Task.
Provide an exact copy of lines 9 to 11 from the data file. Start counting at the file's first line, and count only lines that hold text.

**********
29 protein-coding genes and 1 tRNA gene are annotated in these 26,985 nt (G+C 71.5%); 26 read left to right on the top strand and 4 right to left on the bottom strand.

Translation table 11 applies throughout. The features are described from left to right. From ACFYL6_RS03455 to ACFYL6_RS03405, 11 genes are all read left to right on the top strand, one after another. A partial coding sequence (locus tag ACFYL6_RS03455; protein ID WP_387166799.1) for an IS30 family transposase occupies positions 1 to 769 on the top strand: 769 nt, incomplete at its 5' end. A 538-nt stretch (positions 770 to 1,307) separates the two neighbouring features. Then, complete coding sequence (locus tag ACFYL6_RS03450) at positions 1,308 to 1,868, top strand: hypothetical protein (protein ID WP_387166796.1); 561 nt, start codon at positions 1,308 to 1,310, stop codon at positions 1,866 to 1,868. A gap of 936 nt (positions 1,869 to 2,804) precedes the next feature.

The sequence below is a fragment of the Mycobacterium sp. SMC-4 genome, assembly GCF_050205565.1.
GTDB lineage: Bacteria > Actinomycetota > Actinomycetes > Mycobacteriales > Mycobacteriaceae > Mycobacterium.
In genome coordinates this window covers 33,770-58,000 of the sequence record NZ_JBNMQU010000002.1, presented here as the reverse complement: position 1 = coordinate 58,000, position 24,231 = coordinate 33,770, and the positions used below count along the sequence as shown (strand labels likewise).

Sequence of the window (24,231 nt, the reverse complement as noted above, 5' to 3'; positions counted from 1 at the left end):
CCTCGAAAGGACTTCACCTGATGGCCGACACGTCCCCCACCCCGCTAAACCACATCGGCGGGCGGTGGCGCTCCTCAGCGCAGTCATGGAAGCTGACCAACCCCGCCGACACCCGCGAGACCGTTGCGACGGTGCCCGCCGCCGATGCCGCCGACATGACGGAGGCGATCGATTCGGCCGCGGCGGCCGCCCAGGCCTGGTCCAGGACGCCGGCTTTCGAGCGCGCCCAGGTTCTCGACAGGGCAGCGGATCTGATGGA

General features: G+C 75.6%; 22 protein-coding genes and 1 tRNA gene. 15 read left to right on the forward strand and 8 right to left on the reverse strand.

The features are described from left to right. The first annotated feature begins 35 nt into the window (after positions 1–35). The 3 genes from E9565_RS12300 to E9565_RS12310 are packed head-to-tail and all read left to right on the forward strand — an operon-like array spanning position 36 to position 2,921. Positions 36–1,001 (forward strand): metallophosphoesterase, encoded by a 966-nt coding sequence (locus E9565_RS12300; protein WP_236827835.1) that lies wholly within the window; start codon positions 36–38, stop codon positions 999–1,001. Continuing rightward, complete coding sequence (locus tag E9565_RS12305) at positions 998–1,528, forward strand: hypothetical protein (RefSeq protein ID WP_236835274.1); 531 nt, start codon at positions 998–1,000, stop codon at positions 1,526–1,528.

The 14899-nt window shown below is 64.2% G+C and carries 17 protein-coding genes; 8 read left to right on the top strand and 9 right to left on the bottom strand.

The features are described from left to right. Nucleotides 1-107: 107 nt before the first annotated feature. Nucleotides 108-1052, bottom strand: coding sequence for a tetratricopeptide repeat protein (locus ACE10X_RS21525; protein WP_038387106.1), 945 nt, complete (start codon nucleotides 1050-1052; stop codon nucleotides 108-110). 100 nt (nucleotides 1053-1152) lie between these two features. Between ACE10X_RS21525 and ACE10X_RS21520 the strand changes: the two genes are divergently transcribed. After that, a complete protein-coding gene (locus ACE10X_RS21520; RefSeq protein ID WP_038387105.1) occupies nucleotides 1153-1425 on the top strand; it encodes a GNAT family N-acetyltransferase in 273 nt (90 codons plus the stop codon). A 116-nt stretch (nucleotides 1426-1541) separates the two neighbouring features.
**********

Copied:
The features are described from left to right. The first annotated feature begins 35 nt into the window (after positions 1–35). The 3 genes from E9565_RS12300 to E9565_RS12310 are packed head-to-tail and all read left to right on the forward strand — an operon-like array spanning position 36 to position 2,921. Positions 36–1,001 (forward strand): metallophosphoesterase, encoded by a 966-nt coding sequence (locus E9565_RS12300; protein WP_236827835.1) that lies wholly within the window; start codon positions 36–38, stop codon positions 999–1,001. Continuing rightward, complete coding sequence (locus tag E9565_RS12305) at positions 998–1,528, forward strand: hypothetical protein (RefSeq protein ID WP_236835274.1); 531 nt, start codon at positions 998–1,000, stop codon at positions 1,526–1,528.

The 14899-nt window shown below is 64.2% G+C and carries 17 protein-coding genes; 8 read left to right on the top strand and 9 right to left on the bottom strand.

The features are described from left to right. Nucleotides 1-107: 107 nt before the first annotated feature. Nucleotides 108-1052, bottom strand: coding sequence for a tetratricopeptide repeat protein (locus ACE10X_RS21525; protein WP_038387106.1), 945 nt, complete (start codon nucleotides 1050-1052; stop codon nucleotides 108-110). 100 nt (nucleotides 1053-1152) lie between these two features. Between ACE10X_RS21525 and ACE10X_RS21520 the strand changes: the two genes are divergently transcribed. After that, a complete protein-coding gene (locus ACE10X_RS21520; RefSeq protein ID WP_038387105.1) occupies nucleotides 1153-1425 on the top strand; it encodes a GNAT family N-acetyltransferase in 273 nt (90 codons plus the stop codon). A 116-nt stretch (nucleotides 1426-1541) separates the two neighbouring features.